Darrin Foster talks about bridging the divide between suburbanites and downtown Torontonians.
Here’s his municipal politics blog, All Fired Up in the Big Smoke and you can find him here on the tweeters.
Paisley: You’re listening to HeartsnMinds. Creating a better city one conversation at a time. This week, we speak with CitySlikr on what happened after the flood.
CitySlikr: My name’s Darrin Foster and I write a municipal politics blog under the name CitySlikr. The blog’s called All Fired Up in the Big Smoke. The acronym: afuitbs.com.
Paisley: So what part of the city do you hail from?
CitySlikr: I’m a downtown elite. I’m in Little Italy. College and Bathurst area is where I am.
Paisley: Is that the only area of Toronto that you’ve lived in?
CitySlikr: For a good part, I’ve certainly been there in that area for 18 years now.
Paisley: You’re a lifer.
CitySlikr: I’m a lifer. I’m a lifer west-sider.
Paisley: As a community, especially a digital community, I started seeing from a bunch of people like Desmond Cole and I think Cameron McLeod, a few other people, who had tweets talking about how all of the Mayor-bashing is scoring some really easy points off the backs of some of our friends and neighbours and people who live in the suburbs who voted for Ford.
Why are we not working harder?
Why do we have to mock the hell out of them?
CitySlikr: That is problematic and I’m guilty of it some of the time. I’d like to think I was just trying to speak to a larger lack of interest in the Mayor’s part in governance.
I know this is an ongoing thing. This is not new. You’re right, there’s nothing new about that. I think it’s at moments like these when you sort of realize it. And…maybe it’s not the most crucial time for the Mayor to care about governance I guess, because there was very little he could do. I mean, this was beyond his control. But it just…I…
Paisley: And also, you know, I said earlier, which is snarky and mean but maybe it’s just better for all of us that he wasn’t there. Which, you know, and again I’m doing the exact same thing.
So..how do we make this commentary while still being constructive, while still being able to reach out to our neighbours and bridge that divide? How do we make that commentary of ‘he knocked on people’s doors, he can do the small stuff but the big governance, the big..the running of a massive city with diverse needs, he’s nowhere to be found’? How do we have that commentary without mocking?
CitySlikr: Man, if I had an answer to that. If I had an answer…I don’t know. I have a bad habit of responding to the most extreme of the pro-ford elements on social media. I’ve tried my best to ignore them but I don’t know, I’m a bit flummoxed by how if you just talk..I’m even worried about saying the word facts because in some ways that’s become a poisonous thing like my facts are my opinion. It’s not my opinion I don’t think.
We have…you can talk to the Canadian Federation of Municipalities and talk about an infrastructure deficit. We have to spend more and so how do we do that? And as we found with the subways, it’s really hard to get a constructive conversation going because it’s not a free-flow of information going back and forth and I don’t know how to bridge that. I don’t know how to say, look I don’t agree with the Mayor and here’s why I don’t agree with the Mayor. And then, I’m having trouble getting that kind of conversation going that I believe he’s ill-suited, like you said, for the governance of a city of this size and here’s why.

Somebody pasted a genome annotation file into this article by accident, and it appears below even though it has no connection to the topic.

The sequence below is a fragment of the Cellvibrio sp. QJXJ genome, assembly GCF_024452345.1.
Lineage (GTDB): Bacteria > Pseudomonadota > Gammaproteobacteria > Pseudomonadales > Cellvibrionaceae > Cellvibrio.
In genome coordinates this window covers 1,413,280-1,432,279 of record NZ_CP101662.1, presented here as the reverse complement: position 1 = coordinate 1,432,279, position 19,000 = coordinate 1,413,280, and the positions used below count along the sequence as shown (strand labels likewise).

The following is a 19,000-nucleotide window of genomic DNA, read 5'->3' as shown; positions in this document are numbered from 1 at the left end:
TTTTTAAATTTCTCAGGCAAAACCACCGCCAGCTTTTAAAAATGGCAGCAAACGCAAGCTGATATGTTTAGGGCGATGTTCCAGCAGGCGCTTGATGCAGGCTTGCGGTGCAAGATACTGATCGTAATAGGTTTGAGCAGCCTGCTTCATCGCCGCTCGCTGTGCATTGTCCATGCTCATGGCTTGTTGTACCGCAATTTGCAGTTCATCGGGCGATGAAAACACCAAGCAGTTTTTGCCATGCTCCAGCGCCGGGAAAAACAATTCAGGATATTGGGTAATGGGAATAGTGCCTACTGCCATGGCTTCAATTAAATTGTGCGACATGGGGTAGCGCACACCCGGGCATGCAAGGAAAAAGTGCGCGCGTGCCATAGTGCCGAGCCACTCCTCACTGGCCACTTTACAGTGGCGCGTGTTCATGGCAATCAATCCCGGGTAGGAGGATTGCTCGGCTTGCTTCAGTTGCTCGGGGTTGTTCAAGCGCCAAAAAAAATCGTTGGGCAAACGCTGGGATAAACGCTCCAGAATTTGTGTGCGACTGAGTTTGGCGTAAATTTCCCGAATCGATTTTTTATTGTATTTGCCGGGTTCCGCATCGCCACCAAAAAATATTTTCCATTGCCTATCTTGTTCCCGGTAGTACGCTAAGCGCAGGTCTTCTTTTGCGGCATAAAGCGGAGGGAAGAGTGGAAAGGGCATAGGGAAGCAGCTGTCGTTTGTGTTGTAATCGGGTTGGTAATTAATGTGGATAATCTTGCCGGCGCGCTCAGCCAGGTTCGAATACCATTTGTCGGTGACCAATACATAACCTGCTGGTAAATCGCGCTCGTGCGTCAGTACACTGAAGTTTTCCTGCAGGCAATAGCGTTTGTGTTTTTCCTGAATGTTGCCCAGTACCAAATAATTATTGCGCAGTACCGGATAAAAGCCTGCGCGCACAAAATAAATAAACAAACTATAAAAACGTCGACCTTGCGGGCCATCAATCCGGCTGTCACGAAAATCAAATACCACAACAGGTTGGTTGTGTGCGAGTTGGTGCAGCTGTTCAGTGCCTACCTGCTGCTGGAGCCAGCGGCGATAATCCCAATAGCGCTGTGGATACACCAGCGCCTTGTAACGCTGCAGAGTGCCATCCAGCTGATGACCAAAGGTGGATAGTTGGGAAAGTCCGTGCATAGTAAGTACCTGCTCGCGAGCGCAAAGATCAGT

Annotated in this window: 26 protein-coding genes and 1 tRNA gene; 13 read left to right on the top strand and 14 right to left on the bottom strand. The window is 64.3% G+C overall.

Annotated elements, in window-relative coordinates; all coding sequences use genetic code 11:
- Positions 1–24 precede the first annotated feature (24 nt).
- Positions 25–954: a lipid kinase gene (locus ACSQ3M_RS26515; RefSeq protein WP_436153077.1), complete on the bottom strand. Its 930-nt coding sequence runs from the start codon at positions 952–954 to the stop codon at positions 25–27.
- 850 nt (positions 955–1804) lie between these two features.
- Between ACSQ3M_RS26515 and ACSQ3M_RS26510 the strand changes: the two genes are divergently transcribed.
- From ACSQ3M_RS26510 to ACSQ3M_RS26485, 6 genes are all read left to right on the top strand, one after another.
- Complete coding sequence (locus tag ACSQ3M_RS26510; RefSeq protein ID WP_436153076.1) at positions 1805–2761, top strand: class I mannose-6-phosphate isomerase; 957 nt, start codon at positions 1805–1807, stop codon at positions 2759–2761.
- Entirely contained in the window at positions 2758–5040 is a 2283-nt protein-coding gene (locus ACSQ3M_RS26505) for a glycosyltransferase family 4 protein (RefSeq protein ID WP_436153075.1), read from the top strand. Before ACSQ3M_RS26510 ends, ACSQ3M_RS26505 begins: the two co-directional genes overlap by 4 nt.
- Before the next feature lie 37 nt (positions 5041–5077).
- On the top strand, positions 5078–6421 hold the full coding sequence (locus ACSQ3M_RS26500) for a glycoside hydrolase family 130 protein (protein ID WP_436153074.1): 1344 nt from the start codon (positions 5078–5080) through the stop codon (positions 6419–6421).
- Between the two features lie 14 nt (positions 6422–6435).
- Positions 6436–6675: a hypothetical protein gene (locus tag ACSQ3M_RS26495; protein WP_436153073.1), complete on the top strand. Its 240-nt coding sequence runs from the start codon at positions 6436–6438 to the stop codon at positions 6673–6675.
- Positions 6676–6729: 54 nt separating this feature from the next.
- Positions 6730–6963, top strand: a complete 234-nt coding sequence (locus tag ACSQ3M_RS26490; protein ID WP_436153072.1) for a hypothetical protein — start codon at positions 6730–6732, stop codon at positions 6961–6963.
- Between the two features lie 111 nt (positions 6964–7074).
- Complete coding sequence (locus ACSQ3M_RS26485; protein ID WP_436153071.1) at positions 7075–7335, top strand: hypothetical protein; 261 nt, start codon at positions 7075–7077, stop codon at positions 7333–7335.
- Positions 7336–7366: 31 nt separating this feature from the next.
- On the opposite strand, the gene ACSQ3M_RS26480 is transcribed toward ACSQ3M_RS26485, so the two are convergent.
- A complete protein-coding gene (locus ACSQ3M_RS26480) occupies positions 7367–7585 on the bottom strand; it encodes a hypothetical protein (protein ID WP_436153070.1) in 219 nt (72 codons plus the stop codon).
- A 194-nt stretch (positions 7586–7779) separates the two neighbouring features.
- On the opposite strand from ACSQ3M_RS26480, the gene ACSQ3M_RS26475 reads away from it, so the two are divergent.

Paisley: I bet if he was a small-town Mayor, I bet he would be amazing.
CitySlikr: Or, the Governor of Texas. [laughter] Again, it’s something I’ve been saying since I started writing about this when he announced his candidacy. He was ill-suited. So, how you get around that? I don’t know if moments like this are something you can use and say look, he just…it wasn’t that he wasn’t there. What I’m talking about now is the city fared okay with this but there’s obviously a lot we have to do and that means spending money and how can we have a conversation about spending money when the Mayor and even some of his supporters, you don’t even need to go to mythical Ford Nation, but Denzil Minnan-Wong the Chair of Public Works, his whole thing is about reducing taxes.
How do we say that’s not working? I don’t know. I guess you try not to mock. Maybe people like me shouldn’t be spending so much time concentrating at the Mayoral level. Not that it doesn’t matter but, if you have a Mayor in place who you don’t think is doing the job then you try and figure out ways to work around that Mayor, I guess. But how you have a conversation, I am at a bit of a loss.
So it’s all about the hearts and minds of the centrists and centre-right. I guess you see a little bit of it, I’ve seen the odd tweet from somebody saying, I saw one today from someone saying I was a big supporter of the Mayor until this, until the flood.
I guess if you can talk about governance outside of the Mayor but it’s hard to do. It’s hard not to talk about the leader of the city, the elected leader of the city when you’re talking about governance. Somehow we’ve got to have discussions about the actual issues as opposed to the personality. But it’s difficult a) because it’s easy, so lazy people like me will take that route. You actually have to talk about the issues.
Paisley: I’ve started to come to this point of well, who cares about the Mayor any more anyway. What I feel will make a change is again, it’s the hearts and minds thing that we were talking about I think, last week where actually going and having conversations with individual people. Encouraging them to engage governance on that small level of here’s how to get your pothole fixed, here’s how to get a playground for your neighbourhood, here’s how to…those small things that frustrate their lives.
So Mammoliti wants to stand up in the council chamber and go off on his, you downtown people are all a bunch of whiners and you get everything and we get nothing. Ok. Maybe I won’t sit down and talk with Mammoliti but let’s sit down and have a conversation with the people in his ward.